It would be hard for you to visit your mum if she went into a care home of her choice, but it maybe that you have to allow her that grace rather than force an issue which I know isn't ideal from your end of matters. But as others have said there are options to try first before looking at care homes which may work well or not (in mums case she refused the carers most of the time).
 

cobden 28

Registered User
Dec 15, 2017
58
My mum was the same originally and was clear about remaining at home to the point she had refused LPA for health and well being (this is when she still had capacity and good clarity on matters). I think it is a hard path to take and eventually the point came where mum couldn't stay at home. After some fights with the SS and informing her solicitors of her decline she finally went into care last November. I think from my own experience its something we have to keep check on and take things as they come, which makes it hard to plan ahead. But I felt it was best to place mum into care when she had lost her ability to know -her awareness as it seemed kinder than forcing her earlier on -which I could not have done in any event. Even so it has been hard not having her in her home and the guilt was overwhelming at times and still is, exacerbated by visiting restrictions.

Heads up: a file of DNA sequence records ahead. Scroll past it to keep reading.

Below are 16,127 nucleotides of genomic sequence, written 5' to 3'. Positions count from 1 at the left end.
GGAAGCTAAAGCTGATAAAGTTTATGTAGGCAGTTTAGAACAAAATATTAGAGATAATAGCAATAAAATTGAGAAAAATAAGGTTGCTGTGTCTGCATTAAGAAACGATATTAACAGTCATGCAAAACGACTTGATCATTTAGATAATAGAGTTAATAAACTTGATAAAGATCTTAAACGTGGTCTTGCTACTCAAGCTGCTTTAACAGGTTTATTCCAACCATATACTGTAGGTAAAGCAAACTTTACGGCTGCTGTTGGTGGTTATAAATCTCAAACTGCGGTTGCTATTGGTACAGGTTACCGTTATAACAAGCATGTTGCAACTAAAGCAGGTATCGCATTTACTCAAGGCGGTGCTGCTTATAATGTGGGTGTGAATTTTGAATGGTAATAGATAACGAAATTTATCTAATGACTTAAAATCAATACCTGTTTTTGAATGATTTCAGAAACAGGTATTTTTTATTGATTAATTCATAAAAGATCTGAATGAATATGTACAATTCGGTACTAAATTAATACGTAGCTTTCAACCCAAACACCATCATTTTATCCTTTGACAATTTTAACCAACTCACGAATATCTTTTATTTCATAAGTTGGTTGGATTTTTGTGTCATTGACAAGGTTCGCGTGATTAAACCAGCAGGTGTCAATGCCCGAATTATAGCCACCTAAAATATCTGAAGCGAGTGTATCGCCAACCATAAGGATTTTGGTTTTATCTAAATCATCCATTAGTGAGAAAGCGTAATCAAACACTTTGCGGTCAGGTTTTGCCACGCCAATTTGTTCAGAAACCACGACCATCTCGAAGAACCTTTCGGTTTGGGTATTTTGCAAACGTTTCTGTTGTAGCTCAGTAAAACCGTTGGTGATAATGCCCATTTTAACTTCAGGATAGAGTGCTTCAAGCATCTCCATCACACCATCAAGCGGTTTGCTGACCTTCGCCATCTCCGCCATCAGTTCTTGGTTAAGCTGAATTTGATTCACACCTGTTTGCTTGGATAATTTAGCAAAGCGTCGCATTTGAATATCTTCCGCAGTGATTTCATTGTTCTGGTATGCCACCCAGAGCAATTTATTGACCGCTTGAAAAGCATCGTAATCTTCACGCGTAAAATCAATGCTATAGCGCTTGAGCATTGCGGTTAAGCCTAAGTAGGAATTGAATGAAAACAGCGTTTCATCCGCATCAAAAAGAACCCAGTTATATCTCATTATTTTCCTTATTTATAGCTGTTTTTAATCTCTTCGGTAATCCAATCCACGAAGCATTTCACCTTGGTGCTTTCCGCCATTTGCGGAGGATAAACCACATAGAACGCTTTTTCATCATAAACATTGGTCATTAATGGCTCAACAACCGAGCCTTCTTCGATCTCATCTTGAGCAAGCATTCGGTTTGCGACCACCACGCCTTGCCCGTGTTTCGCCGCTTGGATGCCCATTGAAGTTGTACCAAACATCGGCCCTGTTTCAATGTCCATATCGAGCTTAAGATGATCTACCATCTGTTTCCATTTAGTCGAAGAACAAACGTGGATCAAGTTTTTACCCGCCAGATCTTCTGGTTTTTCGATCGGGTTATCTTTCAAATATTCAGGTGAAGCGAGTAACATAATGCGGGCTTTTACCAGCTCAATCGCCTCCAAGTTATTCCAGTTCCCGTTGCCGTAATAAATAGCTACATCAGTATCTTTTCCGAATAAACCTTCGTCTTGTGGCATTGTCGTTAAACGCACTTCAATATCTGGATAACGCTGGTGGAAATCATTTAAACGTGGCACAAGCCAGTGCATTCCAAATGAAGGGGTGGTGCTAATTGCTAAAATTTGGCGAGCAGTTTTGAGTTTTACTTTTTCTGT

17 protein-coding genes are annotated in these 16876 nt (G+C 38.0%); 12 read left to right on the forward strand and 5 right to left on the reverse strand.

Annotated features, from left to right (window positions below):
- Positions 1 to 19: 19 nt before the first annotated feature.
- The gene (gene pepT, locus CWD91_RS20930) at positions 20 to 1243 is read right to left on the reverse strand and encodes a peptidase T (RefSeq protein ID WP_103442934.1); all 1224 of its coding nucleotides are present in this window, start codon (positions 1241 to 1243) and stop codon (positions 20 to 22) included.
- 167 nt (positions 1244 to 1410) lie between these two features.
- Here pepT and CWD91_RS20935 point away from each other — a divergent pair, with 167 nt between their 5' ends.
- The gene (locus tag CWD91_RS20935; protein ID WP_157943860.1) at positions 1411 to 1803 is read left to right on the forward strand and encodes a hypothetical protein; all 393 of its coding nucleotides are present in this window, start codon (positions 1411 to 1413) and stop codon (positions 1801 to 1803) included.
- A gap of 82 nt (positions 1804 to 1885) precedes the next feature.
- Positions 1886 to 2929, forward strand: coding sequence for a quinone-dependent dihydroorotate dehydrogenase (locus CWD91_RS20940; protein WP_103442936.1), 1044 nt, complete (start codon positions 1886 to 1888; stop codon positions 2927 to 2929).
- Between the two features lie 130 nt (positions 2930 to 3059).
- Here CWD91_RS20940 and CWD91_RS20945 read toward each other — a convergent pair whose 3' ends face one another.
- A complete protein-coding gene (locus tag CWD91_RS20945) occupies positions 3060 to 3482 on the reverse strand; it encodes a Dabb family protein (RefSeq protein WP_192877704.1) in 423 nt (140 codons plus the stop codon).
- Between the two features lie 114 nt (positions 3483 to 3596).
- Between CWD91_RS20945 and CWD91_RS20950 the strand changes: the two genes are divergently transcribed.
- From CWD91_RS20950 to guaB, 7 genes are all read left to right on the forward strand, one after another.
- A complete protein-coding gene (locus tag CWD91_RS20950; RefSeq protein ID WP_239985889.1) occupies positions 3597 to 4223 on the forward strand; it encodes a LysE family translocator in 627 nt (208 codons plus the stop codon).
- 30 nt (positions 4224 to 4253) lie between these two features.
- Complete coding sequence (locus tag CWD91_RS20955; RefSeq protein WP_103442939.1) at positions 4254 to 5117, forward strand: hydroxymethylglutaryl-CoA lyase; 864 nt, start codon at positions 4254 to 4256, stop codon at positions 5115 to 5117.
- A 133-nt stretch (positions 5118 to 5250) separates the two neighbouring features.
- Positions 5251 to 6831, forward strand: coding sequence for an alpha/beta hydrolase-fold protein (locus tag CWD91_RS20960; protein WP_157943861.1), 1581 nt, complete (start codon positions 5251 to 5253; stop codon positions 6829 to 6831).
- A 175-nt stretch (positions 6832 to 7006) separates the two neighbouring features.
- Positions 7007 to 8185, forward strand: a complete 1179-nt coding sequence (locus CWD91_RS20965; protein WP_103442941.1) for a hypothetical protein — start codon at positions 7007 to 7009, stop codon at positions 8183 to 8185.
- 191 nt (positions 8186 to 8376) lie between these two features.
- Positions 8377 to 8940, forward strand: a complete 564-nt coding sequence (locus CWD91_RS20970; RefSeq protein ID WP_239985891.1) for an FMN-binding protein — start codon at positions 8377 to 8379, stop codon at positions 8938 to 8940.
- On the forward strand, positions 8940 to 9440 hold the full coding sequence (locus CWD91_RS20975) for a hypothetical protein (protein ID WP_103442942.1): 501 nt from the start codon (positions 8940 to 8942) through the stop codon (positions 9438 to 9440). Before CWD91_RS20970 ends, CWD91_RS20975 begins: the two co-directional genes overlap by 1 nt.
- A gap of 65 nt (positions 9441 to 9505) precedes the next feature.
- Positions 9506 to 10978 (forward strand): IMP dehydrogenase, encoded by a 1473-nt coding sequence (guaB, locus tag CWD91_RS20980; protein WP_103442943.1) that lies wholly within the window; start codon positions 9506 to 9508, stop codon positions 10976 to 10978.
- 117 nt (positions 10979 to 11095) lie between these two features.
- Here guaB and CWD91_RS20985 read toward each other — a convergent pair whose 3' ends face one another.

It would be hard for you to visit your mum if she went into a care home of her choice, but it maybe that you have to allow her that grace rather than force an issue which I know isn't ideal from your end of matters. But as others have said there are options to try first before looking at care homes which may work well or not (in mums case she refused the carers most of the time).
So long as Mum has her wits about her and if she decides she wants to go inti residential care - if the place she wants to go into is difficult fir me to get to, that's not the main worry. The main worry, which ,y daughter agrees with me on, is that Mum is happy and well cared for wherever she may go to. But I have made it crystal clear to her that if she decides she wants to go into a place that's awkward for me to get to then she must accept that she'll see me less often than she's like.